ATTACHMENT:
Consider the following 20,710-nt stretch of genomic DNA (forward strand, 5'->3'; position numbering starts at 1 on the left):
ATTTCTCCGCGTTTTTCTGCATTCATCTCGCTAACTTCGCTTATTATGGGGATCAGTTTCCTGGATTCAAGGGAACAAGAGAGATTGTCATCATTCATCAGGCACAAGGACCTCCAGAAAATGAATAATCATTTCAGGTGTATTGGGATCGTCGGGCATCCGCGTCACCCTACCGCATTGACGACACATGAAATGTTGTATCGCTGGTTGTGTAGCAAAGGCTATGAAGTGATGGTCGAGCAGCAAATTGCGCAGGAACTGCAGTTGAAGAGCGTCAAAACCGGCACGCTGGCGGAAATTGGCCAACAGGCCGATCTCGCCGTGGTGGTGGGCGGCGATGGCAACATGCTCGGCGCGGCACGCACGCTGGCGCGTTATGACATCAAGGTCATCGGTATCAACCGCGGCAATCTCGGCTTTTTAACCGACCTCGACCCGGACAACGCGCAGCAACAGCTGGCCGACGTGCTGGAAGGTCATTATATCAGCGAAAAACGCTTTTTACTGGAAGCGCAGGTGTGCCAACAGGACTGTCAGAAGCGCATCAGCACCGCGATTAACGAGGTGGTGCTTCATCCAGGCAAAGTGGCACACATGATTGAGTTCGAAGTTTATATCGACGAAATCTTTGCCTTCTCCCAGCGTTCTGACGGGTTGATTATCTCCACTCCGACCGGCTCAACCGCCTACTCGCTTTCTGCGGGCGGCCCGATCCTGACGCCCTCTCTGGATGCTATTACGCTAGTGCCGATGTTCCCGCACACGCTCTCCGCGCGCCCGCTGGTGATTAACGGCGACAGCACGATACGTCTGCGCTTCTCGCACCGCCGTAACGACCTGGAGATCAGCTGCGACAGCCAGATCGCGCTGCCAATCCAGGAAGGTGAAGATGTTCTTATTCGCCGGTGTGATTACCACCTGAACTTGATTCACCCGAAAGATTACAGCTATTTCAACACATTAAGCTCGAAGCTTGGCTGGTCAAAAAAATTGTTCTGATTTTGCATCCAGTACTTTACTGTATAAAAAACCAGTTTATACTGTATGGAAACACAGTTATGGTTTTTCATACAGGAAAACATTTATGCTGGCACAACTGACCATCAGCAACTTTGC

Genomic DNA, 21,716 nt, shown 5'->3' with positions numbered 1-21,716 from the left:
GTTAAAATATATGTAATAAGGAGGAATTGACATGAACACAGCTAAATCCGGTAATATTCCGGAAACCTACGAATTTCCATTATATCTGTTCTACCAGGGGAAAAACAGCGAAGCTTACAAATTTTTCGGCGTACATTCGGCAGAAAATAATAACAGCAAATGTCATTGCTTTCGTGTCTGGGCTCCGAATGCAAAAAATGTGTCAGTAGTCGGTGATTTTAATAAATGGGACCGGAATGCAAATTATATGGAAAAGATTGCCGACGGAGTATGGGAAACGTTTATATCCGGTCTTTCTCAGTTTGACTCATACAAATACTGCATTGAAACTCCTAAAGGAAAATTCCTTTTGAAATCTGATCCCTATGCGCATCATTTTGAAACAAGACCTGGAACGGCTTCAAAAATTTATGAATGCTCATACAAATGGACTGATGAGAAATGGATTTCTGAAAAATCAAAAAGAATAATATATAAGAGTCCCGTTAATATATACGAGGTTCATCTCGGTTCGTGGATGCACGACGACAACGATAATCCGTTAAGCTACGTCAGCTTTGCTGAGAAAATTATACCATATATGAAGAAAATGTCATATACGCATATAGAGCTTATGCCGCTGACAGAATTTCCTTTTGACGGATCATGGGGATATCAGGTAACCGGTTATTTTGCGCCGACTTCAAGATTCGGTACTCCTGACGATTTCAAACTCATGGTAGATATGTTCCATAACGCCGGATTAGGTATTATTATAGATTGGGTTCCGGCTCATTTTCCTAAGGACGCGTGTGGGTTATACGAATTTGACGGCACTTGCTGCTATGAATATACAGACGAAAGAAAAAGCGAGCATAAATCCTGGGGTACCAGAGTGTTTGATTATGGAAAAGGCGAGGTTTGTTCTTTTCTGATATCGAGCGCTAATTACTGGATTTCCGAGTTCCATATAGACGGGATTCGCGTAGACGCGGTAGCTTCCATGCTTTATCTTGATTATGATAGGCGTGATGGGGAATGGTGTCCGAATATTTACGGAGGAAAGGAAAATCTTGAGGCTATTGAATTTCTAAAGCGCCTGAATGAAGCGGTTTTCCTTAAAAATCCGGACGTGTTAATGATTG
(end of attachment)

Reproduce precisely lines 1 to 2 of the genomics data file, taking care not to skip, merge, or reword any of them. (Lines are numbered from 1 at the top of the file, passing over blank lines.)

Consider the following 20,710-nt stretch of genomic DNA (forward strand, 5'->3'; position numbering starts at 1 on the left):
ATTTCTCCGCGTTTTTCTGCATTCATCTCGCTAACTTCGCTTATTATGGGGATCAGTTTCCTGGATTCAAGGGAACAAGAGAGATTGTCATCATTCATCAGGCACAAGGACCTCCAGAAAATGAATAATCATTTCAGGTGTATTGGGATCGTCGGGCATCCGCGTCACCCTACCGCATTGACGACACATGAAATGTTGTATCGCTGGTTGTGTAGCAAAGGCTATGAAGTGATGGTCGAGCAGCAAATTGCGCAGGAACTGCAGTTGAAGAGCGTCAAAACCGGCACGCTGGCGGAAATTGGCCAACAGGCCGATCTCGCCGTGGTGGTGGGCGGCGATGGCAACATGCTCGGCGCGGCACGCACGCTGGCGCGTTATGACATCAAGGTCATCGGTATCAACCGCGGCAATCTCGGCTTTTTAACCGACCTCGACCCGGACAACGCGCAGCAACAGCTGGCCGACGTGCTGGAAGGTCATTATATCAGCGAAAAACGCTTTTTACTGGAAGCGCAGGTGTGCCAACAGGACTGTCAGAAGCGCATCAGCACCGCGATTAACGAGGTGGTGCTTCATCCAGGCAAAGTGGCACACATGATTGAGTTCGAAGTTTATATCGACGAAATCTTTGCCTTCTCCCAGCGTTCTGACGGGTTGATTATCTCCACTCCGACCGGCTCAACCGCCTACTCGCTTTCTGCGGGCGGCCCGATCCTGACGCCCTCTCTGGATGCTATTACGCTAGTGCCGATGTTCCCGCACACGCTCTCCGCGCGCCCGCTGGTGATTAACGGCGACAGCACGATACGTCTGCGCTTCTCGCACCGCCGTAACGACCTGGAGATCAGCTGCGACAGCCAGATCGCGCTGCCAATCCAGGAAGGTGAAGATGTTCTTATTCGCCGGTGTGATTACCACCTGAACTTGATTCACCCGAAAGATTACAGCTATTTCAACACATTAAGCTCGAAGCTTGGCTGGTCAAAAAAATTGTTCTGATTTTGCATCCAGTACTTTACTGTATAAAAAACCAGTTTATACTGTATGGAAACACAGTTATGGTTTTTCATACAGGAAAACATTTATGCTGGCACAACTGACCATCAGCAACTTTGC